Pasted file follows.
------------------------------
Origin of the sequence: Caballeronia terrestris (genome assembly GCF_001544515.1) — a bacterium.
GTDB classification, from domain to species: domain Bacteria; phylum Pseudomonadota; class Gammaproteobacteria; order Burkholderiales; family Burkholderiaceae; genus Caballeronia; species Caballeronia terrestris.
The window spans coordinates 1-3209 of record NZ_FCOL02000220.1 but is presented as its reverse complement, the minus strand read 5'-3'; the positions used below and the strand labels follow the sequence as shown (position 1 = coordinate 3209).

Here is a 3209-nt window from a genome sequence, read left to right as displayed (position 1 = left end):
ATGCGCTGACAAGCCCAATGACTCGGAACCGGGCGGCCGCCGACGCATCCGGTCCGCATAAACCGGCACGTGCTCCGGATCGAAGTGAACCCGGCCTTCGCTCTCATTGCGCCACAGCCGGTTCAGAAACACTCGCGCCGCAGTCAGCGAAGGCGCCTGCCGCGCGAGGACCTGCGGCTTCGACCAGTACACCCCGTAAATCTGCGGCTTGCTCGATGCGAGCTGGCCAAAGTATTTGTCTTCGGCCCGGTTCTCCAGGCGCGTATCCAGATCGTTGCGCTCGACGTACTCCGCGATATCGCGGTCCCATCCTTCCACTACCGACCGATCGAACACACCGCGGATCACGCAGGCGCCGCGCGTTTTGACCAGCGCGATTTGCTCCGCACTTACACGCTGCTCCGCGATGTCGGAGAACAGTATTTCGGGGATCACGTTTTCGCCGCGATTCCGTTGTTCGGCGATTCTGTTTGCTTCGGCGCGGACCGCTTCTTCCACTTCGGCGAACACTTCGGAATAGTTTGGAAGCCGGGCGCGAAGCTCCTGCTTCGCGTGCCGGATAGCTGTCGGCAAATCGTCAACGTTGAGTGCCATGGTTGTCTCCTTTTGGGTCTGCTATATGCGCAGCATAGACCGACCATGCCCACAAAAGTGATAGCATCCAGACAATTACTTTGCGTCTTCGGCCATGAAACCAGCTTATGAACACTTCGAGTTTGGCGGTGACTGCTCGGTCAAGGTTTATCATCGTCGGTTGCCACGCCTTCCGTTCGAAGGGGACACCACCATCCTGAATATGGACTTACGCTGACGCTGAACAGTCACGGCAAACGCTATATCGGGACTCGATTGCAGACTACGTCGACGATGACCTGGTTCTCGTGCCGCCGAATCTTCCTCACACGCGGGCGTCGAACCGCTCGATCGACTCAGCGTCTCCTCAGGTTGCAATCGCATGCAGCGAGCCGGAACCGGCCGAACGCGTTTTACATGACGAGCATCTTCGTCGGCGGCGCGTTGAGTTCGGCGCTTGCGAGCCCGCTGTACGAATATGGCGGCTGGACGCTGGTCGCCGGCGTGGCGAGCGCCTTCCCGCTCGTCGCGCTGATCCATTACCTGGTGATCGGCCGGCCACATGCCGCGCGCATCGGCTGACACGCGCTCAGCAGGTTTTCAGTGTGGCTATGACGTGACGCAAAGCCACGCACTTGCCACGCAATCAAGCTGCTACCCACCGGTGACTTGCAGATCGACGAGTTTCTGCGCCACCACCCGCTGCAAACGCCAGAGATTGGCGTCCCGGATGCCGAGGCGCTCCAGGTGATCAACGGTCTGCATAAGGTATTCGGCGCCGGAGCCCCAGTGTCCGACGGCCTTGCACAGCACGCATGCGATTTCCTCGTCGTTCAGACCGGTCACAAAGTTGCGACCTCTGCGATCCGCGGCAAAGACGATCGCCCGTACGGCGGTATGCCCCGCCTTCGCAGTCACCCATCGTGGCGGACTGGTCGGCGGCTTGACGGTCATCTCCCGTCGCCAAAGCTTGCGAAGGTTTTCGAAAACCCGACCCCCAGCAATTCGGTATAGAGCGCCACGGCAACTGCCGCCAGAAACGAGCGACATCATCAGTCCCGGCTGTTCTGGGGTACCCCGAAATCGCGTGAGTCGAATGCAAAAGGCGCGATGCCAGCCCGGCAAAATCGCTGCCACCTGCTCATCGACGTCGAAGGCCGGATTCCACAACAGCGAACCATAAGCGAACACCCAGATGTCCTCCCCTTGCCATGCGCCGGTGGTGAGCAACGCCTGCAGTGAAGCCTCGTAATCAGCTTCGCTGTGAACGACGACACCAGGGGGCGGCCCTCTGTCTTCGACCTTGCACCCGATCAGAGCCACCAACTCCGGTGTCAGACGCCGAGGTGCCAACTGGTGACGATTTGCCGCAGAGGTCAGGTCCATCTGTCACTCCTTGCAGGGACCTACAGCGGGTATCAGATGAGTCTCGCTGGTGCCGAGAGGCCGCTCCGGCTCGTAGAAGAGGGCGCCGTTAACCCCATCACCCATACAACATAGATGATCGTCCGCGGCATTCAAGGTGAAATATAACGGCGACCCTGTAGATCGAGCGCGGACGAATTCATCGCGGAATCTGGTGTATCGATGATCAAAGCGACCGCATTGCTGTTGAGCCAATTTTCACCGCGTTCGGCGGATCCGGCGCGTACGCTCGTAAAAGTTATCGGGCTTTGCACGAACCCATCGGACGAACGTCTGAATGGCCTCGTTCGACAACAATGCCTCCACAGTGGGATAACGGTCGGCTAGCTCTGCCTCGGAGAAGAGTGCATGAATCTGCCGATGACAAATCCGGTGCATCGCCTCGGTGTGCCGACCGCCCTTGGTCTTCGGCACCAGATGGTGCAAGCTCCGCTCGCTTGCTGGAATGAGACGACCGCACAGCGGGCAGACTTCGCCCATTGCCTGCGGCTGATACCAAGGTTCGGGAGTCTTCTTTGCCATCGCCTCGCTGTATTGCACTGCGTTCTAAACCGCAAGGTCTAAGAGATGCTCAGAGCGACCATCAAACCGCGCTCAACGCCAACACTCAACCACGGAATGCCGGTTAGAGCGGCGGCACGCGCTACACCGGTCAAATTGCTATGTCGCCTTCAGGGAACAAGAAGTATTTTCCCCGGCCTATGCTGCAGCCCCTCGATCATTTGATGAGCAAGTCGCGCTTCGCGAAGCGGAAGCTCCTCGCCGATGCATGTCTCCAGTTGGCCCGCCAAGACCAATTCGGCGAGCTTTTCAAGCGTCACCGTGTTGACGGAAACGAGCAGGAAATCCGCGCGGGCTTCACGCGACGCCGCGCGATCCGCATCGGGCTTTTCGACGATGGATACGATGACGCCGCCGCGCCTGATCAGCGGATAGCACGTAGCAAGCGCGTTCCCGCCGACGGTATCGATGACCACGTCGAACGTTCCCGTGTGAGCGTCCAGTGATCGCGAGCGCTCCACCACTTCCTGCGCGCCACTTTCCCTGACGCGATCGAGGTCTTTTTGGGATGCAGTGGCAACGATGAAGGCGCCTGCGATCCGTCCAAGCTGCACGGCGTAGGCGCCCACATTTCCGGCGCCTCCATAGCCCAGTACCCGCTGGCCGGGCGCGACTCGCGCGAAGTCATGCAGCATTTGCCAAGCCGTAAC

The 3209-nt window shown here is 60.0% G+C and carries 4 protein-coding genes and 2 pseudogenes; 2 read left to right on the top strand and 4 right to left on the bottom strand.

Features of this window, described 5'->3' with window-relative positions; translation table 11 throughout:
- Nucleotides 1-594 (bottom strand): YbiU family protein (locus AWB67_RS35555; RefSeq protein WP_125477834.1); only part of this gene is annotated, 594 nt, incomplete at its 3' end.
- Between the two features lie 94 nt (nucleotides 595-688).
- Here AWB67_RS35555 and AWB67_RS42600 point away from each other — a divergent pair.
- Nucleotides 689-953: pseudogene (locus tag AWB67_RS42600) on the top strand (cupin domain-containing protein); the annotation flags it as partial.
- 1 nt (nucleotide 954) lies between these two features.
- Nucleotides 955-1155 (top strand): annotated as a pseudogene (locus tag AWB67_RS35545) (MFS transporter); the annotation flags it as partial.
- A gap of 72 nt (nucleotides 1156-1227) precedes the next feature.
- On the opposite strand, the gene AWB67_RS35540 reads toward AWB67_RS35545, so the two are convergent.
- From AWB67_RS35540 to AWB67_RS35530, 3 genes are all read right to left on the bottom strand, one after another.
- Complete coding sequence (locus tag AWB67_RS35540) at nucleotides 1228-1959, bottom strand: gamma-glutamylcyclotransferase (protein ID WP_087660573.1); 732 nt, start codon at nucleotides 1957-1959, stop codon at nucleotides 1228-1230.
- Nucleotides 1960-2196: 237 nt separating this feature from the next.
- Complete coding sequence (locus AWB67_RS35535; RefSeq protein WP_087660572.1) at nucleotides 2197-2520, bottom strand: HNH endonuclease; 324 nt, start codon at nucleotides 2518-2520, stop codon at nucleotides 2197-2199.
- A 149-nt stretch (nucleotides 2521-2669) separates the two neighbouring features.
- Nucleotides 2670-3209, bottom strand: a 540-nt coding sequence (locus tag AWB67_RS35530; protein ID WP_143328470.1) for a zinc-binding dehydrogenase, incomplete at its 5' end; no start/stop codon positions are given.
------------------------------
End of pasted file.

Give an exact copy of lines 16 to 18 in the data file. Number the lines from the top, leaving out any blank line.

- From AWB67_RS35540 to AWB67_RS35530, 3 genes are all read right to left on the bottom strand, one after another.
- Complete coding sequence (locus tag AWB67_RS35540) at nucleotides 1228-1959, bottom strand: gamma-glutamylcyclotransferase (protein ID WP_087660573.1); 732 nt, start codon at nucleotides 1957-1959, stop codon at nucleotides 1228-1230.
- Nucleotides 1960-2196: 237 nt separating this feature from the next.